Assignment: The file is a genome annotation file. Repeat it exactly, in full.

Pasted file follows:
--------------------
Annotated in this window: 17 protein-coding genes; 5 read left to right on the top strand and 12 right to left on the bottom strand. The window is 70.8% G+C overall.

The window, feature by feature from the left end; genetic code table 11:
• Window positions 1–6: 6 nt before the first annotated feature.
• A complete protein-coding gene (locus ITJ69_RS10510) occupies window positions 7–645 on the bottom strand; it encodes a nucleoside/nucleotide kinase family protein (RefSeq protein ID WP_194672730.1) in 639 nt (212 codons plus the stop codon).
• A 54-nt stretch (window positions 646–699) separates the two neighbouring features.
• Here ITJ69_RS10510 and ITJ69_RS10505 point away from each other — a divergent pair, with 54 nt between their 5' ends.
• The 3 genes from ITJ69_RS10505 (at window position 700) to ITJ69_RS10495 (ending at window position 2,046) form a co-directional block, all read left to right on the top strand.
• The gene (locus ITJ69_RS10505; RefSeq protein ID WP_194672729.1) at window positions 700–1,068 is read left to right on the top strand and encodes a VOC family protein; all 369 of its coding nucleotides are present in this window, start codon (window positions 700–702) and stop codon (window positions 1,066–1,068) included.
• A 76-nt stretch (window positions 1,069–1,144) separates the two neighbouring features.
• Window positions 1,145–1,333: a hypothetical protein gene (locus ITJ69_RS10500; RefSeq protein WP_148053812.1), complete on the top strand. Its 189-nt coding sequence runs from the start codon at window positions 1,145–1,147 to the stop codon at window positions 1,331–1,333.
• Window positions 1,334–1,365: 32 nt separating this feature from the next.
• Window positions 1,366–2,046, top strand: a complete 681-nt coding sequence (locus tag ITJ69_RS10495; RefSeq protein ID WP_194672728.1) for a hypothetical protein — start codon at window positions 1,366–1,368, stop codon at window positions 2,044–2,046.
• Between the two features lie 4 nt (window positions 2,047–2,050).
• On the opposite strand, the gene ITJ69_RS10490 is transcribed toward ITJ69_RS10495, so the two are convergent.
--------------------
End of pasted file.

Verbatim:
Annotated in this window: 17 protein-coding genes; 5 read left to right on the top strand and 12 right to left on the bottom strand. The window is 70.8% G+C overall.

The window, feature by feature from the left end; genetic code table 11:
• Window positions 1–6: 6 nt before the first annotated feature.
• A complete protein-coding gene (locus ITJ69_RS10510) occupies window positions 7–645 on the bottom strand; it encodes a nucleoside/nucleotide kinase family protein (RefSeq protein ID WP_194672730.1) in 639 nt (212 codons plus the stop codon).
• A 54-nt stretch (window positions 646–699) separates the two neighbouring features.
• Here ITJ69_RS10510 and ITJ69_RS10505 point away from each other — a divergent pair, with 54 nt between their 5' ends.
• The 3 genes from ITJ69_RS10505 (at window position 700) to ITJ69_RS10495 (ending at window position 2,046) form a co-directional block, all read left to right on the top strand.
• The gene (locus ITJ69_RS10505; RefSeq protein ID WP_194672729.1) at window positions 700–1,068 is read left to right on the top strand and encodes a VOC family protein; all 369 of its coding nucleotides are present in this window, start codon (window positions 700–702) and stop codon (window positions 1,066–1,068) included.
• A 76-nt stretch (window positions 1,069–1,144) separates the two neighbouring features.
• Window positions 1,145–1,333: a hypothetical protein gene (locus ITJ69_RS10500; RefSeq protein WP_148053812.1), complete on the top strand. Its 189-nt coding sequence runs from the start codon at window positions 1,145–1,147 to the stop codon at window positions 1,331–1,333.
• Window positions 1,334–1,365: 32 nt separating this feature from the next.
• Window positions 1,366–2,046, top strand: a complete 681-nt coding sequence (locus tag ITJ69_RS10495; RefSeq protein ID WP_194672728.1) for a hypothetical protein — start codon at window positions 1,366–1,368, stop codon at window positions 2,044–2,046.
• Between the two features lie 4 nt (window positions 2,047–2,050).
• On the opposite strand, the gene ITJ69_RS10490 is transcribed toward ITJ69_RS10495, so the two are convergent.